I was influenced to create this FMP by wanting to impart and encourage feminist and gender equal ideals onto the next generation in a way that is fun and reader friendly, but i have been influenced in my ideas to adapt this certain fairytale “The 12 Dancing Princesses” by feminist writer Angela Carter. Her book the “Bloody Chamber” is one of my favorite’s and her bold way of creating new stories from the ashes of the old classics is very inspiring. When i say i will adapt the original story, i am drawn to thinking of her words below. I will be writing a new story as such, because it will have some reflection of the original Grimms telling, but essentially it will be a modern fairytale, for a new generation inspired by the original.

Angela Carters stories are far more gruesome than i intend to go, but there is no need for me to sugarcoat events for children because Grimms stories were always told to children and were definitely horrifying. I do intend to have some elements of humor perhaps in my version. When i begin my adaptation, i will look to some of my favorite of her stories for inspiration, for when i become too nicey nice and worried about what i should say i hope her stories will encourage me to be braver with my content. As this is what i will have to illustrate its very important to get it right and have the text and illustrations complement or contrast eachother in interesting ways.

Whilst i shall be influenced by the feminism inspired aspects of Angela’s writing, that give females power, i will not be influenced by the sexuality of her writing, as this would not be fit or appropriate for purpose.

The tigers bride has held alot of influence over me previously and i think it will do so in this project, due to the female characters rejection of material gifts from the male character- her warden who keeps her locked up ( this is a rendition of beauty and the beast)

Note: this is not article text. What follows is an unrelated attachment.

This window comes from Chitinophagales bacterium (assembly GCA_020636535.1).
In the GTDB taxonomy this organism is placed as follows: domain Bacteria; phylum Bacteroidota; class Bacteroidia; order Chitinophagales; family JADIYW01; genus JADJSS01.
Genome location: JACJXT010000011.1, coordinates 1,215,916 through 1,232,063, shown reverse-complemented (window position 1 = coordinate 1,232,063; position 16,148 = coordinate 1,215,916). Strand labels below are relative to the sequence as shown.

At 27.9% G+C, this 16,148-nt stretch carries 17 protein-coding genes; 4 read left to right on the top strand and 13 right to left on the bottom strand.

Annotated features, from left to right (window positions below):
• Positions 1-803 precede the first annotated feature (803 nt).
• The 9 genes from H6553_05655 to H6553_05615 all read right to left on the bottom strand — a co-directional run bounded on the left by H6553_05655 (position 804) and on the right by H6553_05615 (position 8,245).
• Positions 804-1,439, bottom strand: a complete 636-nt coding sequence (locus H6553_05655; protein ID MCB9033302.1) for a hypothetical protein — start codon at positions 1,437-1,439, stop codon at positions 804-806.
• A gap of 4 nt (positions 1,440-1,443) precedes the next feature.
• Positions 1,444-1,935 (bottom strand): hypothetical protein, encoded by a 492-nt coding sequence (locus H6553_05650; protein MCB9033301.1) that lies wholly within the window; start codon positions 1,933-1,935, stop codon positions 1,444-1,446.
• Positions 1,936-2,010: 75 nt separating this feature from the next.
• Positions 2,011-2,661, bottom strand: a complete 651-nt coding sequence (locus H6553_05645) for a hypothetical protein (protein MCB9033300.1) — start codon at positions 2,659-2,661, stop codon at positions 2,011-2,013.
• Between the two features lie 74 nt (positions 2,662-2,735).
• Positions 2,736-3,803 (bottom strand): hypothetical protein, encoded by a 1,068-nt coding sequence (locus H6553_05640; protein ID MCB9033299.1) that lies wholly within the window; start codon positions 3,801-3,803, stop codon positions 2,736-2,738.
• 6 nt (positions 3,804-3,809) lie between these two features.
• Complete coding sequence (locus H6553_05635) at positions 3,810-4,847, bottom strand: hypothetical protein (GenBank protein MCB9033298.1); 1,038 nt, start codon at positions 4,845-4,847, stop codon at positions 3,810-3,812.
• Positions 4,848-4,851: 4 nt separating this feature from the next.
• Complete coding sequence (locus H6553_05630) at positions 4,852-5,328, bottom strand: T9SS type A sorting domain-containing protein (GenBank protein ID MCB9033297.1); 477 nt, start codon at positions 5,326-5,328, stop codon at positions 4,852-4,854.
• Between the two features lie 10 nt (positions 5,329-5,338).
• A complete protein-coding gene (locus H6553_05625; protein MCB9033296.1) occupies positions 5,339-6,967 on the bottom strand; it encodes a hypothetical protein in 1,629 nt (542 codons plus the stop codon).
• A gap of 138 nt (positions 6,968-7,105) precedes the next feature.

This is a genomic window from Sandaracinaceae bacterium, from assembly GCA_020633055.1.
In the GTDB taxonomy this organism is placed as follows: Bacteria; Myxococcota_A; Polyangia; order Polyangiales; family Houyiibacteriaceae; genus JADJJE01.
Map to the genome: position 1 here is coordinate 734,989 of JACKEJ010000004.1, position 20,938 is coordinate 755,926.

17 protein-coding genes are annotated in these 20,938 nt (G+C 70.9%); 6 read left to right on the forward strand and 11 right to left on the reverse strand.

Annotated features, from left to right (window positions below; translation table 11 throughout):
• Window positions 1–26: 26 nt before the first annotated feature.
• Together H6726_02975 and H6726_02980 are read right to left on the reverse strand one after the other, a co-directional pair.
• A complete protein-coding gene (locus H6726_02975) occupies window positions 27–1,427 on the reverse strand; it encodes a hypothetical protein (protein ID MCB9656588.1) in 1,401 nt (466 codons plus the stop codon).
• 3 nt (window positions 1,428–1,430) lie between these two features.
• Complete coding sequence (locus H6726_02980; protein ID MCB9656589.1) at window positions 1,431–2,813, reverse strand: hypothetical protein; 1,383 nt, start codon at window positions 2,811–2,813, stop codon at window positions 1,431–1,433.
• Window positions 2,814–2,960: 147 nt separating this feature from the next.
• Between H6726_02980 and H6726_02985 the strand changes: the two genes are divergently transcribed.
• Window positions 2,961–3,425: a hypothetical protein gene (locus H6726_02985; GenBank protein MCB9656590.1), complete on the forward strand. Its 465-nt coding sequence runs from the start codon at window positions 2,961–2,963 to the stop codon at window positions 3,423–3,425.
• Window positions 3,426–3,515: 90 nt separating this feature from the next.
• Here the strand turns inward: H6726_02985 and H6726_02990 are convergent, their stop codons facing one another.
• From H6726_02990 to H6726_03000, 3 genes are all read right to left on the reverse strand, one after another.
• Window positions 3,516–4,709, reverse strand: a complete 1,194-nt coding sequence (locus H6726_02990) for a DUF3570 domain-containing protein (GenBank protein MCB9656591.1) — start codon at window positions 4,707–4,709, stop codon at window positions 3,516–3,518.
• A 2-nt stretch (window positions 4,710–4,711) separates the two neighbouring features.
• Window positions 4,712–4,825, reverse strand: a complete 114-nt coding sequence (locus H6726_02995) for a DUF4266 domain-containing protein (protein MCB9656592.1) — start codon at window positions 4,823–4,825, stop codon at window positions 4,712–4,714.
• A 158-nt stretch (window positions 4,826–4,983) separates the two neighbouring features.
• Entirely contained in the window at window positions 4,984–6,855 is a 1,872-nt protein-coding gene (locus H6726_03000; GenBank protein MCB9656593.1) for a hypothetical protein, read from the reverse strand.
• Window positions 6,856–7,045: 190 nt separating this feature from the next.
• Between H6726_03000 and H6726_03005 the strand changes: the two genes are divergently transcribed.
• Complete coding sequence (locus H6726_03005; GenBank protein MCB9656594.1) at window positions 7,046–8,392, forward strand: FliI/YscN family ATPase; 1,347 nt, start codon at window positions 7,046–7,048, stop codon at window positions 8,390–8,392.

Angela Carter made clear, “My intention was not to do ‘versions’ or, as the American edition of the book said, horribly, ‘adult’ fairy tales, but to extract the latent content from the traditional stories and to use it as the beginnings of new stories.” She knew from the start that she was drawn to “Gothic tales, cruel tales, tales of wonder, tales of terror, fabulous narratives that deal directly with the imagery of the unconscious”. She drew a sharp distinction between what she described as “those fragments of epiphanic experience which are the type of the 20th-century story”, and the “ornate, unnatural” style and symbolism of her favoured form, the tale. When, in her second collection, The Bloody Chamber, she continued in this Gothic mode but with narratives suggested by traditional west European fairy tales, she found she had conjured up an exotic new hybrid that would carry her voice to a wider audience than it had reached before.


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